Golden State Warriors' Stephen Curry (30) during Game 1 of a first-round NBA basketball playoff series against the Houston Rockets Saturday, April 16, 2016, in Oakland, Calif. (AP Photo/Marcio Jose Sanchez)

Warriors dominate Rockets despite Curry tweaking ankle

OAKLAND — The goal of winning 73 has been replaced by 16, and the Golden State Warriors took step No. 1 to earning championship No. 5 on Saturday when they beat the Houston Rockets 104-78.

The team insisted it wouldn’t be easy beforehand, but the Dubs’ performance belied their statements as they raced out to a 33-15 lead in the first quarter. The Rockets failed to take a significant chunk out of the deficit despite Stephen Curry missing the majority of the second half — and once they built their lead, the Dubs’ advantage never fell below 15.

Curry left for the locker room near the end of the second quarter after tweaking his ankle, shifting the attention from the play on the floor to the Warriors sideline. He started the second half, but played fewer than three minutes before having an extended discussion with coaches and heading back into the bowels of Oracle Arena.

“I didn’t like the way he was moving when he went back out in the third quarter,” head coach Steve Kerr said. “He wanted to stay in, but he wasn’t moving well, so we weren’t going to play him regardless of [a potential Houston comeback].”

But the Rockets never made it close enough to test that assertion. So, Curry didn’t return to the game, logging just 20 minutes — his fewest since January 2.

Most members of the team showed due concern for potentially losing the NBA MVP at the worst possible time, Curry’s Splash Brother seemed unbothered.

“He’ll be alright,” Klay Thompson said. “It was a precautionary [measure], no point to put him in there. We can hold a 20-point lead without him.”

Before the injury, the Rockets’ resident irritant Patrick Beverley harmed his team by playing his role a little too effectively, raising Curry’s ire after an early whistle. What resulted was a shoving match, double technical fouls, and 13 points from Curry over the next six minutes.

“You have to be physical, period,” Rockets interim head coach J.B. Bickerstaff said, supporting his starting point guard. “If you’re going to defend anyone, if you’re going to stop anyone, you’ve got to be physical. All the great defenses are. There’s never been a good finesse defense.”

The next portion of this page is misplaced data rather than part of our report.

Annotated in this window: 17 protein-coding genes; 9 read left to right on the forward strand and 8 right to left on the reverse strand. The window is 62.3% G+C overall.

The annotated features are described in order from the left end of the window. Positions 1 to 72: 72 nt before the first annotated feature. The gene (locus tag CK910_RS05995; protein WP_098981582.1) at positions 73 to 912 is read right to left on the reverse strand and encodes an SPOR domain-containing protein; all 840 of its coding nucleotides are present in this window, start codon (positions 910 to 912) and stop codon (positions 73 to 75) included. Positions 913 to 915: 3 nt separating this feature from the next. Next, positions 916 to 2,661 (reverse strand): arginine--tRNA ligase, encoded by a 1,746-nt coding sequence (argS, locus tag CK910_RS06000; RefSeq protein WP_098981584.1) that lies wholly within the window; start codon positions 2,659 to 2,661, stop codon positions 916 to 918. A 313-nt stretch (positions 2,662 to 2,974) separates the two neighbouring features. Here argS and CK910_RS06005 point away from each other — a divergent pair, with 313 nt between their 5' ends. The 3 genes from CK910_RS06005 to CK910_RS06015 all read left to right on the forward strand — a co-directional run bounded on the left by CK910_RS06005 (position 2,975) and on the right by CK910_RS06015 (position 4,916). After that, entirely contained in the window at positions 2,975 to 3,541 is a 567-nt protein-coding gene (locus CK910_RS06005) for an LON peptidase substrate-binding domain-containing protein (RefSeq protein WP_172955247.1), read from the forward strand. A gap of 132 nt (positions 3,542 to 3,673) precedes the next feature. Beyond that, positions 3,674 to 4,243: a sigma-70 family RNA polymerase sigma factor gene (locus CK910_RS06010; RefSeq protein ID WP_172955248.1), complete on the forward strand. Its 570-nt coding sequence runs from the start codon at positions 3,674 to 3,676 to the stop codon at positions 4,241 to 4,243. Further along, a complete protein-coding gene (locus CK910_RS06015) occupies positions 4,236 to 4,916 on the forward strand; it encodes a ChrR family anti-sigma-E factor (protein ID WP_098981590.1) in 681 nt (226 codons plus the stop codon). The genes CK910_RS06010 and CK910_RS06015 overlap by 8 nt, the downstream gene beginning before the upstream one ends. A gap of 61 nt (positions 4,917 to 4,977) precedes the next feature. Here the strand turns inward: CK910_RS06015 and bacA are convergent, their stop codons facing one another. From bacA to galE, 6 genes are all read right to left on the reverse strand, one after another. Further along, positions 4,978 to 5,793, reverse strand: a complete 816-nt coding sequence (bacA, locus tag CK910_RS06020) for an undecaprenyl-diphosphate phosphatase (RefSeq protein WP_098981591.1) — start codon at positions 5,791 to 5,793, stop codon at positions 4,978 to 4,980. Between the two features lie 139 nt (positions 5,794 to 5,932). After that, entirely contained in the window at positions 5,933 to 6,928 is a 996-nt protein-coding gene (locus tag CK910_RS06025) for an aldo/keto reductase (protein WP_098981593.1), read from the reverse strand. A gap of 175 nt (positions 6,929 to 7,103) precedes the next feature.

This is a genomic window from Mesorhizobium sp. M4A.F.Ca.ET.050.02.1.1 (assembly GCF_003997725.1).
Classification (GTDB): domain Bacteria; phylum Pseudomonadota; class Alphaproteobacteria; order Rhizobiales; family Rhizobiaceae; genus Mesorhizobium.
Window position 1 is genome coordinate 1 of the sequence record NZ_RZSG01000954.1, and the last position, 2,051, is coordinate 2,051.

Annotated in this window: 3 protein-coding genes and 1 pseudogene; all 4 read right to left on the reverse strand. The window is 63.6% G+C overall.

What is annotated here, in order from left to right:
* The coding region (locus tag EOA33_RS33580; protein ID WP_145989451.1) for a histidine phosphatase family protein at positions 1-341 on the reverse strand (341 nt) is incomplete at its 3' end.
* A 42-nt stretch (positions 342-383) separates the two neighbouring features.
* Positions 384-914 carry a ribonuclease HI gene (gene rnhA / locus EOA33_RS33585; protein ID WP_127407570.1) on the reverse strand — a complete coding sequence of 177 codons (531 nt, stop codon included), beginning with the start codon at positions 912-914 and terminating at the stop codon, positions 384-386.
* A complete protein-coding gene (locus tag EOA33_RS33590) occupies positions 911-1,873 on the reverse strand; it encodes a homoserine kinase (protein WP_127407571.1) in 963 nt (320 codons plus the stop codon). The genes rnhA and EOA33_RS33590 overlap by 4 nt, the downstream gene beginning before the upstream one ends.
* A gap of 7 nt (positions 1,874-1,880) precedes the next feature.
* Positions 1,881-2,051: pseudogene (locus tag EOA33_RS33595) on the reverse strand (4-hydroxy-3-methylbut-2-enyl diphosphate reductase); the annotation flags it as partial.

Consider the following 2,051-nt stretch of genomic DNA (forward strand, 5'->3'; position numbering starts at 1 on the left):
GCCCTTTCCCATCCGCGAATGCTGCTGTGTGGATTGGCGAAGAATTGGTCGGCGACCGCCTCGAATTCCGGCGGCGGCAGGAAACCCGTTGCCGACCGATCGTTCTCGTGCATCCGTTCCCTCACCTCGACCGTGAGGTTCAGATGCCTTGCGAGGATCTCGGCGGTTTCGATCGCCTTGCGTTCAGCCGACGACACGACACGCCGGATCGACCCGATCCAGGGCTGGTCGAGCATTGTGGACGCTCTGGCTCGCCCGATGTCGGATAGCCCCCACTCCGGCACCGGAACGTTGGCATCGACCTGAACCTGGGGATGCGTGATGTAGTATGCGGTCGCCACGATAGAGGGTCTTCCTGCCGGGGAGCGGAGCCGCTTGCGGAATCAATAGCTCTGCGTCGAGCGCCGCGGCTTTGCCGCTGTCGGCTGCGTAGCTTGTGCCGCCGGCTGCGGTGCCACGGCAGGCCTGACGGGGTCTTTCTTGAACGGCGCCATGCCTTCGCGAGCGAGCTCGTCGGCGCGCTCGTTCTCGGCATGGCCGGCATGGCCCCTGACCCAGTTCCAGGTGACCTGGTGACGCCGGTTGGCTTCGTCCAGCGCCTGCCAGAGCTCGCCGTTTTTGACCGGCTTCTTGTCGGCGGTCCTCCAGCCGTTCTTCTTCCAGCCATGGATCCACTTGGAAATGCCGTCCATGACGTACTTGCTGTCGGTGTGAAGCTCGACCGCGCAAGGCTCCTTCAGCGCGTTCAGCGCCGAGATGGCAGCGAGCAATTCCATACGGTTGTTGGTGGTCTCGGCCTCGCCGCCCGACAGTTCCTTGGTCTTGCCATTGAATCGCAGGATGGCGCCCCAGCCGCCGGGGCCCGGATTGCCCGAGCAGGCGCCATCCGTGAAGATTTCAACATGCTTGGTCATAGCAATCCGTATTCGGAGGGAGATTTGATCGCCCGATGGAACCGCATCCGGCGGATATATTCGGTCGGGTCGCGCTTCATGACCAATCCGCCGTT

Playing without the Greatest Basketball Player on the Planet, the Dubs struggled early in the third quarter. After a short adjustment period, the reserves were able to shift momentum by restoring the defensive tone set by the first unit.

Marreese Speights provided an offensive jolt again for the Champs, scoring 12 points and grabbing five boards. Festus Ezeli and Leandro Barbosa were both four-for-five from the field. But Kerr was most complimentary of veteran Andre Iguodala, citing his plus-24 performance and calming effect.

The story of the night, though, was Curry’s ankle. How and if that improves over the next few days before Game 2 on Monday will be a point of consternation.

The 3-point king said that he isn’t worried about his ability to play, but his coach put that back into perspective, as he did several times in the game by not allowing Curry back onto the floor.

“We’re not going to let him play if there’s any risk of making it worse,” Kerr said. “Obviously we’re hoping that we’re going to be in the playoffs for the next couple of months. So we don’t want to take any chances.”


On a night when Golden State was able to run away with a playoff victory despite Curry playing just 20 minutes, perhaps the most impressive aspect of the victory was not allowing James Harden a free throw attempt.

“No comment,” Harden said after the game. “… How is that possible, though?”Andre IguodalaDraymond GreenGolden State WarriorsHarrison BarnesHouston Rocketsj.b. bickerstaffjacob c. palmerJames HardenKlay ThompsonNBAPatrick BeverleyStephen CurrySteve Kerr

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